1.1) James Ernest Fulwood, a farmer, who was living and working on the family farm at Brookton at the time of the 1954 election. The Western Australian Reverse marriages website shows he married Joan Mary Whittington in the Beverley Registration District in 1956. Born in 1934, Joan's father was another First World War veteran who farmed land at Brookton, Ernest William Whittington (1895-1975). Her mother was Katherine Margaret (Kitty) Dillon (1905-74) who married Ernest at Brookton on 4 September 1929. A report of their wedding published in the Pingelly-Brookton Leader on 26 September 1929 tells us Kitty was the 'only daughter of Mr and Mrs J. Dillon, "Moira", East Brookton' and the ceremony 'took place in the Brookton Hall'. The Australian electoral rolls show James Ernest and Joan Mary Fulwood lived and worked on their farm at Brookton until at least the 1980s. Lorraine;s burial records for the Brookton Cemetery include a Joan Mary Fulwood who died on 31 October 1997 aged 63 years. Her headstone, shown on the Find-a-Grave website, reads in part: 'Joan Mary Fulwood. Beloved wife of James. Loved mother of Michael, Peter, Graeme, Fiona and Susan'.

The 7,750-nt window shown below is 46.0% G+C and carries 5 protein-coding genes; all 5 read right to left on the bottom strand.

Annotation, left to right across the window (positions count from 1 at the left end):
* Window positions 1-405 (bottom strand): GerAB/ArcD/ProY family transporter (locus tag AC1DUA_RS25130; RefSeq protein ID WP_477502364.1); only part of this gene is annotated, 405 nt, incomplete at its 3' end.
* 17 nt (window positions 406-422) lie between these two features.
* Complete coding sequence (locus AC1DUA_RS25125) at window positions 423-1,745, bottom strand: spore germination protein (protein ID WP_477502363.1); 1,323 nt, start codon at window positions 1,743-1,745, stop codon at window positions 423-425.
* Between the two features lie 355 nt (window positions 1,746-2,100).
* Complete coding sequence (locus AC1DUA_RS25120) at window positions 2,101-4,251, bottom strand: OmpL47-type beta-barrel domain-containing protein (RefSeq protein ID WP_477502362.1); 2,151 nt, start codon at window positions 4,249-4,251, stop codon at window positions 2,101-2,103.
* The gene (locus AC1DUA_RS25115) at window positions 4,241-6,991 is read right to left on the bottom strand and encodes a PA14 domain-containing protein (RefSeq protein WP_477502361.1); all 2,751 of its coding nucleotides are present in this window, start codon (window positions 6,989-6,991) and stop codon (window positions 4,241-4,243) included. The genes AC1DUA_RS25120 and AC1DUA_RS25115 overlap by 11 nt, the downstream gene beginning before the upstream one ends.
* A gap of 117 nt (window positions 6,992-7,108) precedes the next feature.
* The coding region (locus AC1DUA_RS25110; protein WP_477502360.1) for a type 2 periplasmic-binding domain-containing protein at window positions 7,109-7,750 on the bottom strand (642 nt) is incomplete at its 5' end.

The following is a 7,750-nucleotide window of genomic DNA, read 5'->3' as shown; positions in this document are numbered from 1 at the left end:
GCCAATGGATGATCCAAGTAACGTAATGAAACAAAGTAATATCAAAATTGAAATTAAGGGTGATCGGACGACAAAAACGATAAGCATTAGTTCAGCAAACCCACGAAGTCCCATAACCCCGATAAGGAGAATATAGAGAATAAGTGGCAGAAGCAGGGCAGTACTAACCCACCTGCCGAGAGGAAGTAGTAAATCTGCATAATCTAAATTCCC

1.2) Kathleen Joyce Fulwood (1927-2006). The 14 August 1950 edition of The West Australian informed its readers of the engagement of 'Joyce elder daughter of Mr and Mrs E. H. Fulwood, of Brookton, and David eldest son of Mr and Mrs D. C. Mercer, of Albany highway, Kenwick'. They were married in the Beverley registration district of WA the following year and lived at Kenwick and later Kelmscott in Perth where David Fisher Mercer worked as a draftsman and representative. We think they separated in the mid-1970s (the 1977 and 1980 electoral rolls show David living at Albany while Kathleen, along with a Digby Robert Mercer, student, were still at Kelmscott). The Western Australian Metropolitan Cemeteries Board website shows a Kathleen Joyce Mercer, 79 of Kelmscott died on 31 December 2006, was cremated, and is memorialised at Karrakatta (Crematorium Rose Gardens Garden 9C Position 0039). Her former husband, David then of Collie, died on 19 August 2003 aged 75 years, was cremated and his ashes taken by the Funeral Director at Fremantle.